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New Analysis

The ISO forges ahead, with or without its members.
Fortnightly Magazine - February 15 2001

Association, Central Illinois Light Co., and Southern Illinois Power Co-op —seeks authority from FERC to leave MISO if threatened defections occur, saying ISO then couldn't function in that case. .

Dec. 22 Exelon and ComEd file formal request at FERC to leave MISO and join Alliance. .

Dec. 22 Wisconsin PSC certifies the state-sponsored American Transmission Co. as a stand-alone transmission company. .

Year 2001

Jan. 5 Louisville Gas & Elec. Co. and Ky. Utils. Co. file at FERC for withdrawal from the ISO. .

Jan. 8 Dynegy and Ill. Pwr. notify FERC of plan to join Alliance.

Jan. 8 Cinergy and Central Ill. Light , plus a broad third-party group of some 17 utilities co-ops, and marketers, including Duke Energy, Enron, and Reliant, ask FERC to appoint settlement judge to oversee the "uniting" of MISO and Alliance. .

Jan. 11 Five state PUCs— Ohio, West Virginia, Indiana, Michigan, Iowa —file protest against defection by "gang of six," as does MISO. Illinois and Michigan commissions also protest the Exelon defection.

Jan. 12 MISO files protest against bid by Exelon and ComEd.

Jan. 12 WPS Resources, Wisc. Pub. Serv. Corp., and Upper Peninsula Power oppose Exelon's threatened withdrawal, saying it threatens to balkanize the markets.

Jan. 12 ComEd, Ill. Pwr., Union Elec., and Cent. Ill. Pub. Serv. Co. challenge MISO's proposed debt issue, calling it "risky."

Jan. 16 MISO files its plans to form RTO and comply with FERC Order 2000, saying it is ready to become a functioning ISO if its members are refused withdrawal. .

-R.R.J. & B.W.R.

In fact, on Jan. 8, MISO members Cinergy and Central Illinois Light Co., along with a broad group of utilities (both public and private), co-ops, and marketers, including Enron, Duke Energy, and Reliant, had asked the FERC to appoint a settlement judge to oversee the uniting of MISO with Alliance. They all seek the union of Alliance and MISO to form a single RTO for the Midwest, with the possibility that either Alliance, MISO, or both might function as independent transmission operators or companies within the RTO umbrella.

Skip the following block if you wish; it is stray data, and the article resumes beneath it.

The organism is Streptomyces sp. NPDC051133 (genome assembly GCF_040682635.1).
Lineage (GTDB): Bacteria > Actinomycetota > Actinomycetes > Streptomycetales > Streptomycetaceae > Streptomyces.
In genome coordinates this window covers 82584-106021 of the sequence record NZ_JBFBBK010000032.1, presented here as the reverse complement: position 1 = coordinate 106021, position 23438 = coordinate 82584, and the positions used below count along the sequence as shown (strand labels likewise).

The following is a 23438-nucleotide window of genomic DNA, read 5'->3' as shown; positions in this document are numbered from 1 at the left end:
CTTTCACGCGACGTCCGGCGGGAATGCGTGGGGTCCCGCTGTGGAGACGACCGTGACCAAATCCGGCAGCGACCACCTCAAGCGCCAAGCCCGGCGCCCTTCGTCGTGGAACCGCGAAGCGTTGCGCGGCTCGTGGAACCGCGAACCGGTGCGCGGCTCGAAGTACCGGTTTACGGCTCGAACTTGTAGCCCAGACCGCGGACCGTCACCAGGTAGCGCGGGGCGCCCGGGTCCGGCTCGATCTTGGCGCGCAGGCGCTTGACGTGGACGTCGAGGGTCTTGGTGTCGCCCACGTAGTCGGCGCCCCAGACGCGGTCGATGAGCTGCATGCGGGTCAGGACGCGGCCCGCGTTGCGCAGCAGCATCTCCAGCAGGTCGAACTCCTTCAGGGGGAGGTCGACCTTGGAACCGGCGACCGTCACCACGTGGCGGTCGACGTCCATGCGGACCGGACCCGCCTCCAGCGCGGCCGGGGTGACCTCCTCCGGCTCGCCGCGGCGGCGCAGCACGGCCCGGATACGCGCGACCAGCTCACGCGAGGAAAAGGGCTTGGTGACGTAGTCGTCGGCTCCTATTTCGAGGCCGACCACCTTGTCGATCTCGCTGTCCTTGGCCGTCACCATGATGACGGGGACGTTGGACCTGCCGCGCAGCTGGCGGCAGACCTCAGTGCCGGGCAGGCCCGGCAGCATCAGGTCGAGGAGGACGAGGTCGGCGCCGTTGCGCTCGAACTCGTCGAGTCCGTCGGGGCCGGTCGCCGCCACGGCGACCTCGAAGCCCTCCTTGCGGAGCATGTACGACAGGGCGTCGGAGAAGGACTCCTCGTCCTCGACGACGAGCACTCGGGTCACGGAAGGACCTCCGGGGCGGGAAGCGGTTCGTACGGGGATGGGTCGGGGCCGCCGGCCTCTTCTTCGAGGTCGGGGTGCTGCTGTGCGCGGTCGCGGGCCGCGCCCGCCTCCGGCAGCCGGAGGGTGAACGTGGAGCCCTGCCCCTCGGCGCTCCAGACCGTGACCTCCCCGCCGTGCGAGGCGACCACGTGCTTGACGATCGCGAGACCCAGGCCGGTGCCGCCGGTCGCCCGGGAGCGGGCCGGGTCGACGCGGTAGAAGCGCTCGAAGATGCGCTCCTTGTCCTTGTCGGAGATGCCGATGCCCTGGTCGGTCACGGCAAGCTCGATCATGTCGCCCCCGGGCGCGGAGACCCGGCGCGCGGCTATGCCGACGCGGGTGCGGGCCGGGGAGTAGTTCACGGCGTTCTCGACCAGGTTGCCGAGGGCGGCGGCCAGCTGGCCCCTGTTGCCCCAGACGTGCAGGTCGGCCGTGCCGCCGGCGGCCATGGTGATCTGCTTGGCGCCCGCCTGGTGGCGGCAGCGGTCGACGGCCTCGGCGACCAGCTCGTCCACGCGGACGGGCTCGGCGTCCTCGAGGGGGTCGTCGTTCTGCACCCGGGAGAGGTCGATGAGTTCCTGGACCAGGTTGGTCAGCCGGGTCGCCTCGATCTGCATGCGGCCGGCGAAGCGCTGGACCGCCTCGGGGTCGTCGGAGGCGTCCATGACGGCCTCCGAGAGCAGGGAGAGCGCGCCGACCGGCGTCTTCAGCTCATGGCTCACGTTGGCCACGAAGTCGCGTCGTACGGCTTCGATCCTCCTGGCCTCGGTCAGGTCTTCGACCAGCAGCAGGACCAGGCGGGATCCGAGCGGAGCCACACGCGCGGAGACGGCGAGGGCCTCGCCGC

"It is time for the Commission to take control of the process," said the group. "It is a waste of time and resources of vitally interested stakeholders ... to allow MISO and Alliance to continue to proceed down separate developmental paths when neither can achieve sufficient scope and configuration without the other."

At the same time, the group warned, "While the current situation is dire, it is not hopeless. The process needs to be jump-started."

Massey urged the commission to issue an order as soon as possible requiring the negotiations to continue, with the goal of forming a single RTO for the Midwest. And while those discussions are underway, the FERC must turn its attention to other RTO filings. Massey said he remained committed to having RTOs operating in all regions of the country by Dec. 15, 2001.

Defectors Fall Like Dominos

It took the planned withdrawal of but three companies in the MISO—Illinois Power, Commonwealth Edison, and Ameren Corp.—to give the remaining members cold